The Ethics of Unplugging Your Computer

Because CONvergence is largely a fan convention, many of the panels offered involve panelists whose qualifications are “I was really excited about this topic”. Sometimes this means that you end up with a very interesting variety of perspectives, but unfortunately sometimes it makes for panels with unprepared and uninformed panelists. One of these that I attended this weekend was “When Is Turning Off a Computer Murder?”  The concept of this panel (when and how might a computer reach a state of consciousness on par with personhood) was fascinating. The execution less so.

So for that reason, I’m going to explore what makes something eligible for ethical consideration, connect those concepts with sentience and consciousness, and see if we know anything about whether or not machines have reached these stages yet.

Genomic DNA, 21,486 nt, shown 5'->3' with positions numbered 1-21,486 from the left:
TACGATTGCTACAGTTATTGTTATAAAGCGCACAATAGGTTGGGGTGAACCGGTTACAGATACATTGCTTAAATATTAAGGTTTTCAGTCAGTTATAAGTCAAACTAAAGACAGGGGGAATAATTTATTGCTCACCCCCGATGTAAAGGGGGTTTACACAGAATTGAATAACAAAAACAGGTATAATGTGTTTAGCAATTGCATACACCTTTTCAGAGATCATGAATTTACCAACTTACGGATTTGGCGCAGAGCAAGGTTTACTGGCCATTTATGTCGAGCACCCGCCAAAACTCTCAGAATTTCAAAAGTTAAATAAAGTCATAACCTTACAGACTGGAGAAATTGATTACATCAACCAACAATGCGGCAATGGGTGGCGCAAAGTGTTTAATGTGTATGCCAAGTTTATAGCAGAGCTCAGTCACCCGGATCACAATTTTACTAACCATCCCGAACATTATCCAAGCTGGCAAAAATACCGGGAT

Let’s start with the concept of murder, since the title of the panel looks at when we think a being deserves moral consideration. There is a great deal of argument within ethical spheres over what kind of beings deserve moral consideration. Religious ethics often tends to afford human beings a special consideration simply by dint of being part of the species. However most ethical systems have a slightly more objective criterion for ethical consideration. Some ethical systems believe that being alive constitutes enough of a reason to let something keep living, others suggest sentience, others consciousness, others self consciousness. I personally tend towards Peter Singer’s preference utilitarianism, which suggests that we shouldn’t cause any unnecessary pain, and that if something has a preference or interest in remaining alive, we shouldn’t kill it.